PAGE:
Gavin: The link to the Gergis et al paper at J. Climate is broken…

    Here’s a manuscript of the Gergis paper.

    [Response: Thanks, but we’ve just been sent this from one of the authors:

    Print publication of scientific study put on hold

    An issue has been identified in the processing of the data used in the study, “Evidence of unusual late 20th century warming from an Australasian temperature reconstruction spanning the last millennium” by Joelle Gergis, Raphael Neukom, Stephen Phipps, Ailie Gallant and David Karoly, accepted for publication in the Journal of Climate.

    We are currently reviewing the data and results.

    …which of course implies that the reconstruction, conclusions etc. will need to be revisited. What impact it will have is a little unclear at this point. – gavin]

  36. 36
    Roger says:

    Gavin – you ought also to mention that the problem was discovered at the Climate Audit blog and that the authors publicly thanked Steve M. and the participants at his blog for identifying it.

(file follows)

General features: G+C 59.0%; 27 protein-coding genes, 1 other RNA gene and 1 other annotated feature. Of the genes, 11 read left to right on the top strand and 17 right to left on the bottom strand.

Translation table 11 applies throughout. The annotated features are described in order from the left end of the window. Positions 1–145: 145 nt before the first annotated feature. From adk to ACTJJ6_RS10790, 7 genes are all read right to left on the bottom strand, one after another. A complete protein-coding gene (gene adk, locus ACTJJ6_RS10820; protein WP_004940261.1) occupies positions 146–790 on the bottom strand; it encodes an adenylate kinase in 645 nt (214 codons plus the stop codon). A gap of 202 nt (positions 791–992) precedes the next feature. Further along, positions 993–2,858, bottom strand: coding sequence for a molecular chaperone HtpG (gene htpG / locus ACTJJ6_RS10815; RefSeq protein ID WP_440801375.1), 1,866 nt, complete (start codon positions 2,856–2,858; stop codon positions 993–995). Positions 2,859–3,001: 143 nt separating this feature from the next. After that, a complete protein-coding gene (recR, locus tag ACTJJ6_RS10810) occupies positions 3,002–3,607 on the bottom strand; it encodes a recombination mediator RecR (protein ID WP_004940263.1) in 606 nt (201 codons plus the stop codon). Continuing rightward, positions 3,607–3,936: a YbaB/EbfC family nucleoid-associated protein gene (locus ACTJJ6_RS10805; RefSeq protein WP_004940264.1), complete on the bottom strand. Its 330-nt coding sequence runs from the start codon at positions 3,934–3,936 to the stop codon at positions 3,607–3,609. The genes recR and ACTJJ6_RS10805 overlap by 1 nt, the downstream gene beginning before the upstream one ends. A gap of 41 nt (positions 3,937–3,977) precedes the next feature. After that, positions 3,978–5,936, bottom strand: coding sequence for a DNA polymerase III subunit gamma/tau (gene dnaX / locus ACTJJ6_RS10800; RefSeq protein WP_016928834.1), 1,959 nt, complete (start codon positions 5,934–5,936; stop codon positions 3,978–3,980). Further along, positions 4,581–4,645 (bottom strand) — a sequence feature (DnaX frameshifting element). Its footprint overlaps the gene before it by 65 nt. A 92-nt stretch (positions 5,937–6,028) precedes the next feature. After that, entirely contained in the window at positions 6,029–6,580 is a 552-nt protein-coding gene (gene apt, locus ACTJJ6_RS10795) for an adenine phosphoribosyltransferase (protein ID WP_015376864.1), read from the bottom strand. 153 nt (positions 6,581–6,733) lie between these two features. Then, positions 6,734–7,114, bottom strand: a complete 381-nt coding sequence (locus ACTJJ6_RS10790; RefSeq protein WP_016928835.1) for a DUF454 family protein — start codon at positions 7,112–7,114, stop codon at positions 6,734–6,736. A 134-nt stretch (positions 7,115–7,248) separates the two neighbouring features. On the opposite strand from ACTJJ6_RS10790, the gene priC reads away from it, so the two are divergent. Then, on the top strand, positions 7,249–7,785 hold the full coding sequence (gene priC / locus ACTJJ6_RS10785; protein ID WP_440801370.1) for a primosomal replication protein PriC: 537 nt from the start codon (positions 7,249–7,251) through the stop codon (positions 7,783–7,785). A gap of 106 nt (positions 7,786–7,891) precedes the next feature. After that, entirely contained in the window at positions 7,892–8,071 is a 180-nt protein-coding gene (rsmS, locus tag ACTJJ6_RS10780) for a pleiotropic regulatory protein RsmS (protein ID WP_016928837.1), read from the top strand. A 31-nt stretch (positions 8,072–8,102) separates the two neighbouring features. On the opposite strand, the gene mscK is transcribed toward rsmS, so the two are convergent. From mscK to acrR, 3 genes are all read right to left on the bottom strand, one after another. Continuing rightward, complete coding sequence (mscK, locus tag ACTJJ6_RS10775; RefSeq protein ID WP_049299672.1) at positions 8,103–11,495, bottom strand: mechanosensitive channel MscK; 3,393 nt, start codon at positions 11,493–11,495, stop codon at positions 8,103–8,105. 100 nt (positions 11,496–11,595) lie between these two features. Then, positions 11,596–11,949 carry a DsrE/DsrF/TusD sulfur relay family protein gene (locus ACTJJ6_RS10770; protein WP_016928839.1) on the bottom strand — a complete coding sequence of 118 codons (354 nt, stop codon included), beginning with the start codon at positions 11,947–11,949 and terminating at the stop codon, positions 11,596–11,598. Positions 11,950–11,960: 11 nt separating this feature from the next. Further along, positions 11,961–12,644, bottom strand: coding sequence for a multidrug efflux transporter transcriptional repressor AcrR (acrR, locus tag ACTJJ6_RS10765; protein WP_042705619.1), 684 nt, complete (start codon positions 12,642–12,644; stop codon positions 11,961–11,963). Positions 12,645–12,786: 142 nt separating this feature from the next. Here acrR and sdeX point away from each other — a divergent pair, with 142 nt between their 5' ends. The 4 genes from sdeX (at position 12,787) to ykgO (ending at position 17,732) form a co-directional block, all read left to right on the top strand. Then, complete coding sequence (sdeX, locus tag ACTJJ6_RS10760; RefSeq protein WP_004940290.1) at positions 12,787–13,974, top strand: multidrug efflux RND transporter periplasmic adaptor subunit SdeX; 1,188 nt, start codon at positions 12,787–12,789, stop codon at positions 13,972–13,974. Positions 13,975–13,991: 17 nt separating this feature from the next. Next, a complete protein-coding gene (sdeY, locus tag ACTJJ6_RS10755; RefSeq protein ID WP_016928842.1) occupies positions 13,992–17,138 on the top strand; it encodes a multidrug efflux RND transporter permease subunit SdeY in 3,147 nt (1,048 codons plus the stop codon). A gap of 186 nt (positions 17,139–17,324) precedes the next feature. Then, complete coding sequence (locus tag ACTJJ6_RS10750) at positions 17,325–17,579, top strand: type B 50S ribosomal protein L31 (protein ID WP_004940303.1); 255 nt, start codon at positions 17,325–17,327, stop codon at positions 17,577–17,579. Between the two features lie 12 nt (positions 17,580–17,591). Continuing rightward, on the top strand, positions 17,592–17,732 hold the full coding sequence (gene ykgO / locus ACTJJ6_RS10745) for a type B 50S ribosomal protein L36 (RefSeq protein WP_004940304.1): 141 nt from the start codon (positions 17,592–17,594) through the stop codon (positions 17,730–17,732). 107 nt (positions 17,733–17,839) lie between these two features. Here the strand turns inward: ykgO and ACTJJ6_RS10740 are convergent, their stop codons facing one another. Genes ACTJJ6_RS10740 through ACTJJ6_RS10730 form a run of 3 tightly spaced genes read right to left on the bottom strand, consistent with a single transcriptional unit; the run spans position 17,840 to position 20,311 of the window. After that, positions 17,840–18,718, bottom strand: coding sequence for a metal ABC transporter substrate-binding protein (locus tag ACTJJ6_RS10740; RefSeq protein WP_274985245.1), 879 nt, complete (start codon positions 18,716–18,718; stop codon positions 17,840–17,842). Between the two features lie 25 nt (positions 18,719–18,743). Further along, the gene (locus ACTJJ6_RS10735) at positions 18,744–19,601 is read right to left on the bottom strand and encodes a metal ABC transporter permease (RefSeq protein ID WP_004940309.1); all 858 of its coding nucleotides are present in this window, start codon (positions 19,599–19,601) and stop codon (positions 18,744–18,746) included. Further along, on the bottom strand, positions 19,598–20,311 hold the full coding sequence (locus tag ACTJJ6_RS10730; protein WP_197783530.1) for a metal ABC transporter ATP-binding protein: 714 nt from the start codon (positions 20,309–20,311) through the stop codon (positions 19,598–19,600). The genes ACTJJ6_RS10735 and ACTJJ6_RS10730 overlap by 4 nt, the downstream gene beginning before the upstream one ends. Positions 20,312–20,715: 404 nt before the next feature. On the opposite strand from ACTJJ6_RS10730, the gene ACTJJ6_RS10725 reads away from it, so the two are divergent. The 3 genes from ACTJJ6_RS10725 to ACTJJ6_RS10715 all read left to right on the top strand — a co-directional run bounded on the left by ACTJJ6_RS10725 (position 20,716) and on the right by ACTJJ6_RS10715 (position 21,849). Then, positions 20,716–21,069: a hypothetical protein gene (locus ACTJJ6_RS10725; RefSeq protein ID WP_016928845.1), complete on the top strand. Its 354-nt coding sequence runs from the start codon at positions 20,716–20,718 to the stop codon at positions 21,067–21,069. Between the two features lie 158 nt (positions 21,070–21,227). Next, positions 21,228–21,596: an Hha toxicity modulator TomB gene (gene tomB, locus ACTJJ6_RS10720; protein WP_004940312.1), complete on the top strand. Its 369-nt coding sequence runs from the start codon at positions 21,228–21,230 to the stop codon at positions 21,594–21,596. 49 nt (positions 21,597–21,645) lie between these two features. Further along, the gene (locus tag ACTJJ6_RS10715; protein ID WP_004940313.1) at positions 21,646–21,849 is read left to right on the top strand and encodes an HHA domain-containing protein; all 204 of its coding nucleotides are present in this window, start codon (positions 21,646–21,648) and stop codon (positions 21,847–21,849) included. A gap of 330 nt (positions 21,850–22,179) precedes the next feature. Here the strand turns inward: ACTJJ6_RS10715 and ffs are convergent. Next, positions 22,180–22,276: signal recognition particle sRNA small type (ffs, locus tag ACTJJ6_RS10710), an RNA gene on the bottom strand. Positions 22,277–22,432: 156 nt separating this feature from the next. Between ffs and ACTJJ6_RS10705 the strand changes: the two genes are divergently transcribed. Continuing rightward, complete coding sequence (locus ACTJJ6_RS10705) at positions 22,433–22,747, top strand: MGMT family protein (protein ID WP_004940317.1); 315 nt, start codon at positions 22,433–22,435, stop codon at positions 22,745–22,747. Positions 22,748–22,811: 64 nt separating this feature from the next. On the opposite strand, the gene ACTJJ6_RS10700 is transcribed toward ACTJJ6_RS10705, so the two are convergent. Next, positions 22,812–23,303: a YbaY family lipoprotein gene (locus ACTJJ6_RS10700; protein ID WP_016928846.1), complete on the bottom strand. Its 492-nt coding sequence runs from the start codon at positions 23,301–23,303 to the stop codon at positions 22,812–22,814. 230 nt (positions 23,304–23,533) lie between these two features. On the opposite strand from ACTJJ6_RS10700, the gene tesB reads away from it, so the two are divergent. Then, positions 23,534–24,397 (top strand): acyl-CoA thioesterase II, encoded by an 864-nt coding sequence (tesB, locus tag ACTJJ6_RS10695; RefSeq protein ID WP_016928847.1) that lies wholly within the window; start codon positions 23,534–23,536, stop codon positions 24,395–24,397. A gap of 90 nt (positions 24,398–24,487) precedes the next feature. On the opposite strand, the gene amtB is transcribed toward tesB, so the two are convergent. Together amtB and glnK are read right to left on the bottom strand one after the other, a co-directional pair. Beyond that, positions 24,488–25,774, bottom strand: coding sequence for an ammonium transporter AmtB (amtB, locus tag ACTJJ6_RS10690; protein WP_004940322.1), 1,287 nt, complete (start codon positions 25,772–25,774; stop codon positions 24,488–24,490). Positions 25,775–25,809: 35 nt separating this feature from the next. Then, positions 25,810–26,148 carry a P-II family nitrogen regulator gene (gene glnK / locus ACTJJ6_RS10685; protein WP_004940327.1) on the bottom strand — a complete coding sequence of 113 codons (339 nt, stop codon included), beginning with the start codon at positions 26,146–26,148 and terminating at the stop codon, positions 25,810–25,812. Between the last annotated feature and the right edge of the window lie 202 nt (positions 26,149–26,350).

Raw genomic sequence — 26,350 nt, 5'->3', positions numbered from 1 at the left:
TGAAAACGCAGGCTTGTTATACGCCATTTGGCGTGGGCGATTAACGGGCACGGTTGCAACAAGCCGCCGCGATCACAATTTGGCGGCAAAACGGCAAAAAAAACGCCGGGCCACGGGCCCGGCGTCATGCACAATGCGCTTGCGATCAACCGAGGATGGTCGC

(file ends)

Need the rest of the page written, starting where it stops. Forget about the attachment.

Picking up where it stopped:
37. 37
    dbostrom says:

    Roger says: 8 Jun 2012 at 4:26 PM

    Gavin – you ought also to mention…

    Why? How extraordinary to expect that generous social scruples be gifted to ClimateAudit and its endless innuendo, insinuations, aspersions.

    Perhaps when/if McIntyre & Friends learn the value of keeping a civil tongue they might be accorded punctilious civility?

    Juvenile coup counting.

  38. 38
    Andy says:

    It’s not generosity if it is deserved.

  39. 39
    Roger says:


    The authors publicly thanked them. Why shouldn’t that information be disseminated ? The fact you don’t like them is irrelevant. There are many people I dislike and of whom I disapprove. However, if such people have done something worthy I’m not going to pretend that it didn’t happen and not acknowledge this.